Increasing the surface area of the recipient site by either creating a beveled incision or a “shelf” allows greater contact and healing. All recipient epithelium should be scarified. A fast and accurate way of achieving this scarification is by using a coarse diamond in a water-cooled high speed drill to superficially abraid this layer. The endpoint is a fine bleeding of the site with the appropriate contour (which is more difficult when creating the recipient site in the palatal rugae folds)

The sutured incision line should not be located over a void, which could, in the case of a cleft palate, lead to drying out of the flap and increased movement with subsequent dehiscence. Sutures should be in a simple interrupted pattern and be of an absorbable material. The author finds that, although more time consuming, this pattern adds to the success of closure due to the exact tissue apposition which eliminates the epithelium of the flap from rolling in on the cut edge and causing suture line breakdown with the recipient site. The sutures are placed 3-5 mm apart. The author uses 4-0 gut with a swaged-on reverse cutting needle to close all oral lesions. The use of a synthetic monofilament absorbable suture like polydioxanone has a tendency to persist to long in the oral cavity and be very elastic and difficult to work with especially in non-rigid tissue like mucosa.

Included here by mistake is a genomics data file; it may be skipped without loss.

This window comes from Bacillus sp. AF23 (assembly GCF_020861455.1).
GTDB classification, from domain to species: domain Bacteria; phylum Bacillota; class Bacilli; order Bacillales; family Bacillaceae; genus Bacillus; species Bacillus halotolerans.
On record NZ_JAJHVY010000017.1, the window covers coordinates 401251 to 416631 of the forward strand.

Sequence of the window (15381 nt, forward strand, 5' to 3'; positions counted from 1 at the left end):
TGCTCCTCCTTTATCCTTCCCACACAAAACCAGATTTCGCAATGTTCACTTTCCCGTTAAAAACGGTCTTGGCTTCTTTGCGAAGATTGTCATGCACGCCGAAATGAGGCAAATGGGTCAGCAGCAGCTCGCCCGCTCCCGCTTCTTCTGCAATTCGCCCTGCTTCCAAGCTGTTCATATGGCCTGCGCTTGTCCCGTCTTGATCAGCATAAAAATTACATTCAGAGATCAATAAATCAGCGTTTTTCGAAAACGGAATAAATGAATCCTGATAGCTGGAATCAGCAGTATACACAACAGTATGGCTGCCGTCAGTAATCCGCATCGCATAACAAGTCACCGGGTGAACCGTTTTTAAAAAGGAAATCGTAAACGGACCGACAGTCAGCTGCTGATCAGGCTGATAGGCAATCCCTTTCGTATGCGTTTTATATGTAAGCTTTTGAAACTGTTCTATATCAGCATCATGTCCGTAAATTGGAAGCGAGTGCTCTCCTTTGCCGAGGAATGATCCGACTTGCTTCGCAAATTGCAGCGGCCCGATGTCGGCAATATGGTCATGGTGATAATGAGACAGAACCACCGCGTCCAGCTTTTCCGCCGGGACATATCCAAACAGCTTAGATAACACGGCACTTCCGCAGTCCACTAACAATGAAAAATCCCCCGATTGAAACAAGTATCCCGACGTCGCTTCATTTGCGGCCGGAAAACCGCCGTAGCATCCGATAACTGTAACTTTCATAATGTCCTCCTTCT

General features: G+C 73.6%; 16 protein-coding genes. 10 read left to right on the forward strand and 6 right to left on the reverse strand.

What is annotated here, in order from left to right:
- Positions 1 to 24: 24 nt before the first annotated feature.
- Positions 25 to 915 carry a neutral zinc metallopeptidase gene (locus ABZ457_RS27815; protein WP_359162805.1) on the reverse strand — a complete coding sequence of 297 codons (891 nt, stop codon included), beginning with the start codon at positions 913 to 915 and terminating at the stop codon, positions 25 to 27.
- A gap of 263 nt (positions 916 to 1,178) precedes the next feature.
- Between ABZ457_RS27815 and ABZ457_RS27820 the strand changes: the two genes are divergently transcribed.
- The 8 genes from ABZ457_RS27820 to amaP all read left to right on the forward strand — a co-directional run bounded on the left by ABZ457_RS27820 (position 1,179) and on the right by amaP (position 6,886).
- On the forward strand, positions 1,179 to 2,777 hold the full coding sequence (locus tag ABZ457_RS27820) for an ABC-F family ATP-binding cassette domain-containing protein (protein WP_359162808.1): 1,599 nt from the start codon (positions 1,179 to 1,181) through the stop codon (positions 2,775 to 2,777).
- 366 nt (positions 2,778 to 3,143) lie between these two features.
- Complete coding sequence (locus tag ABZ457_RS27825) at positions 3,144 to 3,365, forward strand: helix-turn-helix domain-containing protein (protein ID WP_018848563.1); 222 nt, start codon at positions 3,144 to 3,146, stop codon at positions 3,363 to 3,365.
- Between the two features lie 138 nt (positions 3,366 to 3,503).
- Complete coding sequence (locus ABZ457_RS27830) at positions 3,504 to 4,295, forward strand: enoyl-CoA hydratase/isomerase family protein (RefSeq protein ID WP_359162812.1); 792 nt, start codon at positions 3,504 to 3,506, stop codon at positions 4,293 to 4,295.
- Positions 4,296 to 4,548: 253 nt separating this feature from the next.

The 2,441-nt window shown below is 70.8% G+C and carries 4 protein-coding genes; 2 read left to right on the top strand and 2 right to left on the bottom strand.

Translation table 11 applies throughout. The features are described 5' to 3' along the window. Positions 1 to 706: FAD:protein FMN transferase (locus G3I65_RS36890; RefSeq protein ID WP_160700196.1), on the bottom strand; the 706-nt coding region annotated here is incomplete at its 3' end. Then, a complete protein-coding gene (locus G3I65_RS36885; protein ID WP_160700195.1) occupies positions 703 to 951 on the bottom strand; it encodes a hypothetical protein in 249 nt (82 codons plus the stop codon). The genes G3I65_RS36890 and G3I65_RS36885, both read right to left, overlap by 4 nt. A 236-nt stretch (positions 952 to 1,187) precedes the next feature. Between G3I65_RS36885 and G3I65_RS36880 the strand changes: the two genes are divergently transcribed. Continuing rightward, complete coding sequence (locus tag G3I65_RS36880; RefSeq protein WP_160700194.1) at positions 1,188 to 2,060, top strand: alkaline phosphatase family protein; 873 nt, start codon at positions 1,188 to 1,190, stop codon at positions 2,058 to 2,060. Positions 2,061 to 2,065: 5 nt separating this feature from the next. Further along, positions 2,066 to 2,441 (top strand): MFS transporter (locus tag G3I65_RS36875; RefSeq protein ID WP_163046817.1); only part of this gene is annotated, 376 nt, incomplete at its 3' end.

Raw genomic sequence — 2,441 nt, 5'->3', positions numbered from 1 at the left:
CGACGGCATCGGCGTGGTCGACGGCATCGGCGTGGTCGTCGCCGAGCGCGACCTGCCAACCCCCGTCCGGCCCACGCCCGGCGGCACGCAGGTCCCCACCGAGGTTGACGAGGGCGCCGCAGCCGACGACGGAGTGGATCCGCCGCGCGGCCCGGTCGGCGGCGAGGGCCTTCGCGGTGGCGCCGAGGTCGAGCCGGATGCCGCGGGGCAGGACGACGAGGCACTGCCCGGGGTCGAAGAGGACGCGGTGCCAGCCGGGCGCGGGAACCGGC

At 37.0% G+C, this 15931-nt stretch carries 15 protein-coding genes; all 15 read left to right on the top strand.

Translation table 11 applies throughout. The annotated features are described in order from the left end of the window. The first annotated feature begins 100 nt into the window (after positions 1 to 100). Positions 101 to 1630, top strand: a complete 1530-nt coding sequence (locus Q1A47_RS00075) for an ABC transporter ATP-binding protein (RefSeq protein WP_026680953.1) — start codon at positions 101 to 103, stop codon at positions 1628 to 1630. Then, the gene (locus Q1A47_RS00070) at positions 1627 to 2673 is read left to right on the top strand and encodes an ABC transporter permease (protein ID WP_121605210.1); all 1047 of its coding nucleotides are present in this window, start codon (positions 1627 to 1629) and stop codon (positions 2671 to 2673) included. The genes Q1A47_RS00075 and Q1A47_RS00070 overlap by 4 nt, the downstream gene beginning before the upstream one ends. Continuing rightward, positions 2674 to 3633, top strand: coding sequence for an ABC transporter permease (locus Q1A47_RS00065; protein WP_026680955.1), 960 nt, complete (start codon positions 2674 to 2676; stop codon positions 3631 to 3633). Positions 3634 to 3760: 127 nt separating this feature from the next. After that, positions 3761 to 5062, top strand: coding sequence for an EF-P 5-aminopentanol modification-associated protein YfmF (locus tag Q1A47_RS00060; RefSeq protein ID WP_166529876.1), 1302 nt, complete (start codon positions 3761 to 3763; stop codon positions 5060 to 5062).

A seldom discussed, but a key factor in allowing the flap to heal, is the prevention of trauma by teeth from the opposing arch. This is of special importance when working with pedicle flaps to close anterior maxillary defects. The constant trauma of the lower canines can greatly influence the flaps healing. It is this author’s opinion that performing a crown reduction and vital pulpectomy of the mandibular canine teeth of the affected side will greatly enhance the flaps vitality. Although beyond the scope of this paper, the procedure is covered in depth in most small animal dental texts.